A highly sensitive sensor that combines a variety of testing means (electrochemistry, spectroscopy and selective partitioning) into one device has been developed at the University of Cincinnati. It's already been tested in a variety of settings -- including testing for components in nuclear waste.
The sensor is unusual in that most sensors only have one or two modes of selectivity, while this sensor has three. In practical terms, that means the UC sensor has three different ways to find and identify a compound of interest. That's important because settings like a nuclear waste storage tank are a jumbled mix of chemical and radioactive wastes. The sensor, however, would have a variety of applications, including testing in other environments and even medical applications.
Research related to this novel sensor will be presented at the American Chemical Society biannual meeting March 27-31 in Anaheim, Calif., in a presentation titled "Using Spectroelectrochemistry to Improve Sensor Selectivity."
That presentation will be made March 28 by William Heineman, distinguished research professor of chemistry at the University of Cincinnati. He is one of six international scientists invited to speak by electrochemistry students involved in planning a conference symposium. Heineman has published more than 400 research articles on the topics of spectroelectrochemistry, electroanalytical chemistry, bioanalytical chemistry and chemical sensors, and has won numerous national and international awards for his work.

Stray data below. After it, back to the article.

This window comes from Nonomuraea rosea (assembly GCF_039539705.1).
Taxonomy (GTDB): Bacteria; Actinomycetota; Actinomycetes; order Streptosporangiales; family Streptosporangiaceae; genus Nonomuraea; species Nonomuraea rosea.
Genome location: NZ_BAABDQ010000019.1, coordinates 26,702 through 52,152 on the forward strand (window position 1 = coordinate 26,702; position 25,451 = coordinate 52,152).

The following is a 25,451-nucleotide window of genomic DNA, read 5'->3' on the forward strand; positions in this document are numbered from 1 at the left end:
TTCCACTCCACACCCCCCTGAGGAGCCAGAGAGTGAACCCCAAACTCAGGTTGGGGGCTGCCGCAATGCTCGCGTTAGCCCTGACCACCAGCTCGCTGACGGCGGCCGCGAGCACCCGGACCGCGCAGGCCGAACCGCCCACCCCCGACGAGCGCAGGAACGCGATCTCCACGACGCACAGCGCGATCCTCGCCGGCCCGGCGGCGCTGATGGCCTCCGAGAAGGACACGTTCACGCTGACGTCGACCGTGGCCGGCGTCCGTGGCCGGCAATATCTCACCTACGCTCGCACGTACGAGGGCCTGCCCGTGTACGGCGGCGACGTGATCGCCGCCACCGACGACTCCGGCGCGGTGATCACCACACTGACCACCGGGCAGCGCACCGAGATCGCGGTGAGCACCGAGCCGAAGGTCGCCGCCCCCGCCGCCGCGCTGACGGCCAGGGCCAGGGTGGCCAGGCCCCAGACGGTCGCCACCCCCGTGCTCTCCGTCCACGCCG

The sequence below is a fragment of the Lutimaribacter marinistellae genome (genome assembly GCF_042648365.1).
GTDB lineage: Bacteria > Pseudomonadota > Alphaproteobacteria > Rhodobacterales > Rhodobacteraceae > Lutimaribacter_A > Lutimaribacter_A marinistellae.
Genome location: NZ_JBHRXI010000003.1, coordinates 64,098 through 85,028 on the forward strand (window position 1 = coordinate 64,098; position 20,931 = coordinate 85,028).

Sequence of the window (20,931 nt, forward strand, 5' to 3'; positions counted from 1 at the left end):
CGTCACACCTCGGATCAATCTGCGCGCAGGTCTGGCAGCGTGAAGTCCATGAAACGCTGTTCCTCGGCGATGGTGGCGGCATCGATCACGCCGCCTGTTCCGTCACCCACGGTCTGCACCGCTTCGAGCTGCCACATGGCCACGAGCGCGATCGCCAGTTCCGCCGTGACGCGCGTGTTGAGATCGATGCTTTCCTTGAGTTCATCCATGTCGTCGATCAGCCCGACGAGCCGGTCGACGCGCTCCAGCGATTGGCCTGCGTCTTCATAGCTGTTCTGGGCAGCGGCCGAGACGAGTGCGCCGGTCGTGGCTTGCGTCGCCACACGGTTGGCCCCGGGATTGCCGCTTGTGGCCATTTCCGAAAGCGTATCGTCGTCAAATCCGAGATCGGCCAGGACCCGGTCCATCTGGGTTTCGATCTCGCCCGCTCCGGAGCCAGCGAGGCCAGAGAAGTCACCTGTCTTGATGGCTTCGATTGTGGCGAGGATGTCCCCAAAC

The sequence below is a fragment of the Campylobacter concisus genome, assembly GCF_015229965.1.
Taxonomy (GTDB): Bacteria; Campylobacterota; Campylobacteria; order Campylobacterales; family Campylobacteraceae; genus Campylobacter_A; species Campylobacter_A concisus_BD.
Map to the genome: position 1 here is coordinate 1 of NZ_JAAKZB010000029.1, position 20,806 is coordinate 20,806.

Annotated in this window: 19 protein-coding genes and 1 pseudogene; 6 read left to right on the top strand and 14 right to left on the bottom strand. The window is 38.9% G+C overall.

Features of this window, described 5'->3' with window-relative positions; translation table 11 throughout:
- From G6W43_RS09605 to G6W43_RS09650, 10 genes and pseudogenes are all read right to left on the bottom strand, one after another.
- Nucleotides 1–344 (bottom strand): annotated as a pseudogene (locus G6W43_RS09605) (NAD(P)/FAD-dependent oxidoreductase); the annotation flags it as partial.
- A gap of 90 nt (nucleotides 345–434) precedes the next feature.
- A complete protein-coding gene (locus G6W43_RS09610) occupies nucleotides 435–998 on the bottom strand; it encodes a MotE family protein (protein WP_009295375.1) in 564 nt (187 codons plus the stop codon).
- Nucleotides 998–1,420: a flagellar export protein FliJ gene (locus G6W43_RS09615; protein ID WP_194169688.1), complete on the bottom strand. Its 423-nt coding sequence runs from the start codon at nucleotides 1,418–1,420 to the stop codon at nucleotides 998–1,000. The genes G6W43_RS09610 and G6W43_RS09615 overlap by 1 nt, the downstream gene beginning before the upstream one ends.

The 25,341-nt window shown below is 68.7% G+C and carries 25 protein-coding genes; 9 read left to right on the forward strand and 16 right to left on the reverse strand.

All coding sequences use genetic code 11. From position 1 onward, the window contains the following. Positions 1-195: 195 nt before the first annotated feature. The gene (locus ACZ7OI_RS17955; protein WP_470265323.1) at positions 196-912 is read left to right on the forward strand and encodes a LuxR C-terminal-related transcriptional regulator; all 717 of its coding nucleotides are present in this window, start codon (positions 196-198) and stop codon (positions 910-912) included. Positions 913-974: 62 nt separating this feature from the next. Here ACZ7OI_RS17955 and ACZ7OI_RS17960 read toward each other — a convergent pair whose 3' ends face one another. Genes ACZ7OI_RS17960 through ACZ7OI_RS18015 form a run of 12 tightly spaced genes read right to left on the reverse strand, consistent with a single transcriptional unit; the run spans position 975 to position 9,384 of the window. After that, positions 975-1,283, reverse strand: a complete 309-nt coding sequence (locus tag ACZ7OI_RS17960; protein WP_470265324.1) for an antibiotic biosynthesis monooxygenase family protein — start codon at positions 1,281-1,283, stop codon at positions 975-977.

Research on this sensor concept began more than a decade ago and has received support from the United States Department of Energy for most of that time. "They wanted a sensor that can be lowered in a tank to make lots of measurements quickly or have the option of leaving it in there to monitor what's going on over months or a year," said Heineman, who added that the ideal sensor is both rugged and very selective and sensitive.
The sensor has, in fact, been tested at the Hanford site, a mostly decommissioned nuclear production complex in Washington state, where it was used to detect one important component of the radioactive and hazardous wastes stored inside the giant tanks there.
The basic design and concept for this monitor could be used in many other environmental or medical settings. These include detection of toxic heavy metals and polycyclic aromatic hydrocarbons at superfund sites.
The three-way selectivity comes from the use of coatings, electrochemistry, and spectroscopy. The selective coating only allows certain compounds to enter the sensing region. For example, all negatively charged ions might be able to enter the sensor while all positively charged ions are excluded. Next comes the electrochemistry. A potential is applied, and an even smaller group of compounds are electrolyzed. Finally, a very specific wavelength of light is used to detect the actual compound of interest.
The end result is that compounds, even those present in very low concentrations, can be detected and analyzed. This is especially important in medical monitoring and other applications requiring high selectivity and sensitivity.
"Our goal in this research was to demonstrate that the concept works, and that goal has been met as it's now been tested in several ways. Maybe that's why the students at the ACS meeting wanted to hear about it," said UC's Heineman.
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